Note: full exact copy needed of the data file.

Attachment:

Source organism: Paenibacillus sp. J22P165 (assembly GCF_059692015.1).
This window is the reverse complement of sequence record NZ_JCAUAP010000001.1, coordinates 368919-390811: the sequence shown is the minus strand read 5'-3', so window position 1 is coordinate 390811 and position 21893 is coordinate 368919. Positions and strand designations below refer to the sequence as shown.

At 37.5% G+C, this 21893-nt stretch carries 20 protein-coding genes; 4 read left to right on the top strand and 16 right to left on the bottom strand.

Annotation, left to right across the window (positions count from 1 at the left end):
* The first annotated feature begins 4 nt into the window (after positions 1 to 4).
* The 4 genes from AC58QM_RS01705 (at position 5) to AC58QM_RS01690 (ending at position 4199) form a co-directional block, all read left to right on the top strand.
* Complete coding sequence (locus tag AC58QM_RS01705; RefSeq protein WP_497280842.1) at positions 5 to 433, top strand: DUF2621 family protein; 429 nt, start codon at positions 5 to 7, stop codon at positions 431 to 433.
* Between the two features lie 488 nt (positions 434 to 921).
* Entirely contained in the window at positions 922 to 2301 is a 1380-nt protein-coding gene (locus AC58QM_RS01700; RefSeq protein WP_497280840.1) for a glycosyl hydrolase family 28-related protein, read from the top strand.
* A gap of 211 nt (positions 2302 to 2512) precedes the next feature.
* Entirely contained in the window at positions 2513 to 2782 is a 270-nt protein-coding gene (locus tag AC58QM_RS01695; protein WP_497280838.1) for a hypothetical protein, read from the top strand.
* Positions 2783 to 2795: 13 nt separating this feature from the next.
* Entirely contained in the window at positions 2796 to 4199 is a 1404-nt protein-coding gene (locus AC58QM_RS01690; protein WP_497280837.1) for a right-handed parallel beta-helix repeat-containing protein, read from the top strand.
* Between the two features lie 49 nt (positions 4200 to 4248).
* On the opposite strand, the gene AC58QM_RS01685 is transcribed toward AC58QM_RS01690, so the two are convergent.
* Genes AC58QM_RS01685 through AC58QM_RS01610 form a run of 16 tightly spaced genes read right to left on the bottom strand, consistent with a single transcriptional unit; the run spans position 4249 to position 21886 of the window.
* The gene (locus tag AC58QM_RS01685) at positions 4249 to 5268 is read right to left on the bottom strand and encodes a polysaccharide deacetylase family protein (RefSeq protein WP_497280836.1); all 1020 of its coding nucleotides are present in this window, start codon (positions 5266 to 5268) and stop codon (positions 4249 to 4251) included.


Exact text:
Source organism: Paenibacillus sp. J22P165 (assembly GCF_059692015.1).
This window is the reverse complement of sequence record NZ_JCAUAP010000001.1, coordinates 368919-390811: the sequence shown is the minus strand read 5'-3', so window position 1 is coordinate 390811 and position 21893 is coordinate 368919. Positions and strand designations below refer to the sequence as shown.

At 37.5% G+C, this 21893-nt stretch carries 20 protein-coding genes; 4 read left to right on the top strand and 16 right to left on the bottom strand.

Annotation, left to right across the window (positions count from 1 at the left end):
* The first annotated feature begins 4 nt into the window (after positions 1 to 4).
* The 4 genes from AC58QM_RS01705 (at position 5) to AC58QM_RS01690 (ending at position 4199) form a co-directional block, all read left to right on the top strand.
* Complete coding sequence (locus tag AC58QM_RS01705; RefSeq protein WP_497280842.1) at positions 5 to 433, top strand: DUF2621 family protein; 429 nt, start codon at positions 5 to 7, stop codon at positions 431 to 433.
* Between the two features lie 488 nt (positions 434 to 921).
* Entirely contained in the window at positions 922 to 2301 is a 1380-nt protein-coding gene (locus AC58QM_RS01700; RefSeq protein WP_497280840.1) for a glycosyl hydrolase family 28-related protein, read from the top strand.
* A gap of 211 nt (positions 2302 to 2512) precedes the next feature.
* Entirely contained in the window at positions 2513 to 2782 is a 270-nt protein-coding gene (locus tag AC58QM_RS01695; protein WP_497280838.1) for a hypothetical protein, read from the top strand.
* Positions 2783 to 2795: 13 nt separating this feature from the next.
* Entirely contained in the window at positions 2796 to 4199 is a 1404-nt protein-coding gene (locus AC58QM_RS01690; protein WP_497280837.1) for a right-handed parallel beta-helix repeat-containing protein, read from the top strand.
* Between the two features lie 49 nt (positions 4200 to 4248).
* On the opposite strand, the gene AC58QM_RS01685 is transcribed toward AC58QM_RS01690, so the two are convergent.
* Genes AC58QM_RS01685 through AC58QM_RS01610 form a run of 16 tightly spaced genes read right to left on the bottom strand, consistent with a single transcriptional unit; the run spans position 4249 to position 21886 of the window.
* The gene (locus tag AC58QM_RS01685) at positions 4249 to 5268 is read right to left on the bottom strand and encodes a polysaccharide deacetylase family protein (RefSeq protein WP_497280836.1); all 1020 of its coding nucleotides are present in this window, start codon (positions 5266 to 5268) and stop codon (positions 4249 to 4251) included.